Hatha Yoga: the first yoga
Hatha Yoga translates to mean “ha” (sun) and “tha” (moon), yoga is the Sanskrit word for union. Together Hatha Yoga describes the union of the opposing powers of sun and moon to bring balance to our lives.
Why Hatha Yoga?
Hatha yoga is designed to promote flexibility and strength to bring balance in our bodies. Equilibrium is key. Hatha Yoga teaches us control; we control our posture and our breath to reach a deeper sense of internal power. Mastery of our physical body, leads us to our chakras (energy centres), which control mood and emotion. By exercising control over these we are potentially able to unlock a higher state of consciousness.
History of Hatha Yoga
Hatha Yoga originates from India as far back as 400AD. The original writing on the subject can be found in the Sutras of Patanjali. Patanjali referred to Hatha Yoga as having eight limbs, these limbs were a total description of how to live.
Hatha philosophy is the basis for all modern styles of yoga from Bikram to Iyengar.
The eight limbs
The eight limbs are essentially a way to live a happier, more positive and meaningful existence. One must master each limb, to reach a state of bliss or enlightenment. By practicing Hatha Yoga and the eight limbs consistently, we can understand the true meaning of our lives. The eight limbs are:
1. YAMA: moral compass.
2. NIYAMA: positive observances or helpful qualities.
3. ASANA: posture.
4. PRANAYAMA: breathing exercises.
5. PRATYAHARA: sense withdrawal.
6. DHARANA: focused concentration.
7. DHYANA: meditation.
8. SAMADHI: bliss or enlightenment.
Modern yoga focuses mainly on the limbs of asana, pranayama and dhyana. Lets look at these in more detail.
Hatha Yoga asanas are done slowly and poses are held for five breaths or more, (sometimes a lot more). The view is to sit with your body, sit in the discomfort, to become self-aware and to achieve strength, balance and ultimately control.
The ‘Hatha Yoga Pradipika’ is a 15th century manual written on Hatha yYga and it provides clear instruction on how and why pranayama is important. Prana means ‘life force energy’ and ayama means ‘control’. Together pranayama is explained as an exercise to control our energy.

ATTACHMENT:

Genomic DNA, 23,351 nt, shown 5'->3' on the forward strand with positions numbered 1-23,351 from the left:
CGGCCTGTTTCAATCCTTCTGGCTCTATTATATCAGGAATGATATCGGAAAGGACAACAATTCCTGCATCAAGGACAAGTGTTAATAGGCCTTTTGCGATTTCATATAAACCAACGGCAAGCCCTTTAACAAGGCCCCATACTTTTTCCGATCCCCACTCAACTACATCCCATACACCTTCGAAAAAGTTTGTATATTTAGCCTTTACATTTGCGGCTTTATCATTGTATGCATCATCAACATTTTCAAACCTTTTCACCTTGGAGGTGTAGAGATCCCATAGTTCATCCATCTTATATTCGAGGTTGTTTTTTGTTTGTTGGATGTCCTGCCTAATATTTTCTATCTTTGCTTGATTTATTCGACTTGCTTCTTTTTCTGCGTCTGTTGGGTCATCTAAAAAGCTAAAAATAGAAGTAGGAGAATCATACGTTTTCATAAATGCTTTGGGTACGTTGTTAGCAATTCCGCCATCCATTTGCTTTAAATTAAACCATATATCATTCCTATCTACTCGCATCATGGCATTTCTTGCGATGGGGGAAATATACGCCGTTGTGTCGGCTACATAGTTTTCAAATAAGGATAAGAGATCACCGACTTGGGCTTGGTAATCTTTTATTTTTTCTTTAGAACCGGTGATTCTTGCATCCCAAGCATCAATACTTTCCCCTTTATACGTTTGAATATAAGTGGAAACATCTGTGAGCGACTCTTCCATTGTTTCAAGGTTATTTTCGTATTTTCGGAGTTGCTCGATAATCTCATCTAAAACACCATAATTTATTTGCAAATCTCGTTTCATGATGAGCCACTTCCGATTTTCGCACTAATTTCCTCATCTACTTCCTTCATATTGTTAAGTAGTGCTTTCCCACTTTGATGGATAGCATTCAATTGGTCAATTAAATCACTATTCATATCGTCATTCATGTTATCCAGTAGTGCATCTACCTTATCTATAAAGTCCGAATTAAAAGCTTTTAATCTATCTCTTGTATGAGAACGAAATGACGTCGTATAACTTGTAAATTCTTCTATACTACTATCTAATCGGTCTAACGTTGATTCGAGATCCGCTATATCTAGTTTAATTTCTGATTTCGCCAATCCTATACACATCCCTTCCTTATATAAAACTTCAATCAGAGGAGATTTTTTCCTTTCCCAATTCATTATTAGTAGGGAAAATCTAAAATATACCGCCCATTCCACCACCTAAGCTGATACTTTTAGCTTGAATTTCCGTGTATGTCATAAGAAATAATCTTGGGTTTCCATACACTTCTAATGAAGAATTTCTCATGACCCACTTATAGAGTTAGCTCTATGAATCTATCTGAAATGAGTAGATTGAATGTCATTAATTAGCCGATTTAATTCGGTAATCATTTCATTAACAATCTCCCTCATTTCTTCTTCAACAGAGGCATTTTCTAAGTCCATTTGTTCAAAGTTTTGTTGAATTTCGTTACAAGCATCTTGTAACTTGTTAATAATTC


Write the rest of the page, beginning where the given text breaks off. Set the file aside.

This is done through breath control and breathing exercises such as Kapalabhati, where air is forcefully exhaled and inhaled. By controlling our prana, we can heal ourselves, we can remove toxins from the body or calm the mind. Ultimately, we step closer to reaching a spiritual awakening.
To reach the state of dhyana, practitioners must have mastered the previous limbs. They must be able to focus and concentrate singularly for a long time (dharana). This can be learned through consistent pranayama and asana practice.
Meditation has become a buzzword, something to do in between meetings or for a few minutes in bed, using an app on your smartphone. However, in the traditional Hatha understanding of meditation, you cannot just reach such a level of awareness and physical disconnection without careful pre-work. When we meditate, our dharana is usually broken, as yet another thought pops into our head. We move into dhyana when we are able to remain in an unbroken stream of awareness.
Hatha Yoga is the original yoga, not just a variant, seen on a studio yoga class menu to be tried for an hour. It embodies the eight limbs and is a spiritual philosophy designed to awaken the mind. Asana alone is not enough, but it might give you a starting point on your quest for consciousness.
You may also like:
- Types of Yoga: cheat sheet
- Bhakti Yoga: a spiritual practice
- Iyengar Yoga: slow and steady wins the race
- Sivananda Yoga: what to know
- Yoga Nidra: the yoga hack
- Why choose Kripalu yoga over other styles?
- Aero Yoga: you spin me right round baby!
- Karma Yoga: what goes around comes around
- Bikram Yoga: what to know
- Integral Yoga: what to know